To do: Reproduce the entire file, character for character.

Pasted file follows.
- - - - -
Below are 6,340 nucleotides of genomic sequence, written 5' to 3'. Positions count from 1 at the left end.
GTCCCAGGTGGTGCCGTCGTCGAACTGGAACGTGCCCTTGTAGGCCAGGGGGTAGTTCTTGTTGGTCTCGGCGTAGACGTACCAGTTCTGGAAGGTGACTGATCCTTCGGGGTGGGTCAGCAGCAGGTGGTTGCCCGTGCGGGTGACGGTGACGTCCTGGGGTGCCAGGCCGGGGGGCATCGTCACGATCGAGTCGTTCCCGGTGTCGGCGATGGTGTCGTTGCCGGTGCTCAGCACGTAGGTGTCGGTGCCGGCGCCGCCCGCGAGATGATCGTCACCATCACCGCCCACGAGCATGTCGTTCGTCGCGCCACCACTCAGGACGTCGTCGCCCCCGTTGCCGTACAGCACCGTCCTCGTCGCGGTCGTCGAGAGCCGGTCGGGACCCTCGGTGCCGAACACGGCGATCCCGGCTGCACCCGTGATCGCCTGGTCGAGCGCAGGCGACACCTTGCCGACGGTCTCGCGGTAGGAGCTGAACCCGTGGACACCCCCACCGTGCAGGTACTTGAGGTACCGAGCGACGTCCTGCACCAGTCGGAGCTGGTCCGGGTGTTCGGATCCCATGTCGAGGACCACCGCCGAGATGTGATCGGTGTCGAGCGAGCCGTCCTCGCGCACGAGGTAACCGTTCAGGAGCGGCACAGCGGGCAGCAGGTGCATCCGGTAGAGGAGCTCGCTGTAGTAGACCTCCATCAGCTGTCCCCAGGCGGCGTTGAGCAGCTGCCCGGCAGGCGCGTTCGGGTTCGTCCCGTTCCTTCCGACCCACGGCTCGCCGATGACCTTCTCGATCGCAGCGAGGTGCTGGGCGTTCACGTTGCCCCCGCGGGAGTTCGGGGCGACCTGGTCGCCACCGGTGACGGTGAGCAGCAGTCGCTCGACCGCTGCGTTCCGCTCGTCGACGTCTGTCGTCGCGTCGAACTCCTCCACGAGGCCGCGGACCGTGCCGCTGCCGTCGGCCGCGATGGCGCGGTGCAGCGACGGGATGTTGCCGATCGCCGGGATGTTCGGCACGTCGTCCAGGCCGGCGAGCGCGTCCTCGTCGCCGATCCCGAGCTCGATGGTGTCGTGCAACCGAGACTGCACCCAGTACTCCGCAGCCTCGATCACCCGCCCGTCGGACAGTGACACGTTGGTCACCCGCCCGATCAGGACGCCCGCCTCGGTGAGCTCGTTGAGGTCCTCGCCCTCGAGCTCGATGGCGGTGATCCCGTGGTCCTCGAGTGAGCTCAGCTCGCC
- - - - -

Below are 6,340 nucleotides of genomic sequence, written 5' to 3'. Positions count from 1 at the left end.
GTCCCAGGTGGTGCCGTCGTCGAACTGGAACGTGCCCTTGTAGGCCAGGGGGTAGTTCTTGTTGGTCTCGGCGTAGACGTACCAGTTCTGGAAGGTGACTGATCCTTCGGGGTGGGTCAGCAGCAGGTGGTTGCCCGTGCGGGTGACGGTGACGTCCTGGGGTGCCAGGCCGGGGGGCATCGTCACGATCGAGTCGTTCCCGGTGTCGGCGATGGTGTCGTTGCCGGTGCTCAGCACGTAGGTGTCGGTGCCGGCGCCGCCCGCGAGATGATCGTCACCATCACCGCCCACGAGCATGTCGTTCGTCGCGCCACCACTCAGGACGTCGTCGCCCCCGTTGCCGTACAGCACCGTCCTCGTCGCGGTCGTCGAGAGCCGGTCGGGACCCTCGGTGCCGAACACGGCGATCCCGGCTGCACCCGTGATCGCCTGGTCGAGCGCAGGCGACACCTTGCCGACGGTCTCGCGGTAGGAGCTGAACCCGTGGACACCCCCACCGTGCAGGTACTTGAGGTACCGAGCGACGTCCTGCACCAGTCGGAGCTGGTCCGGGTGTTCGGATCCCATGTCGAGGACCACCGCCGAGATGTGATCGGTGTCGAGCGAGCCGTCCTCGCGCACGAGGTAACCGTTCAGGAGCGGCACAGCGGGCAGCAGGTGCATCCGGTAGAGGAGCTCGCTGTAGTAGACCTCCATCAGCTGTCCCCAGGCGGCGTTGAGCAGCTGCCCGGCAGGCGCGTTCGGGTTCGTCCCGTTCCTTCCGACCCACGGCTCGCCGATGACCTTCTCGATCGCAGCGAGGTGCTGGGCGTTCACGTTGCCCCCGCGGGAGTTCGGGGCGACCTGGTCGCCACCGGTGACGGTGAGCAGCAGTCGCTCGACCGCTGCGTTCCGCTCGTCGACGTCTGTCGTCGCGTCGAACTCCTCCACGAGGCCGCGGACCGTGCCGCTGCCGTCGGCCGCGATGGCGCGGTGCAGCGACGGGATGTTGCCGATCGCCGGGATGTTCGGCACGTCGTCCAGGCCGGCGAGCGCGTCCTCGTCGCCGATCCCGAGCTCGATGGTGTCGTGCAACCGAGACTGCACCCAGTACTCCGCAGCCTCGATCACCCGCCCGTCGGACAGTGACACGTTGGTCACCCGCCCGATCAGGACGCCCGCCTCGGTGAGCTCGTTGAGGTCCTCGCCCTCGAGCTCGATGGCGGTGATCCCGTGGTCCTCGAGTGAGCTCAGCTCGCC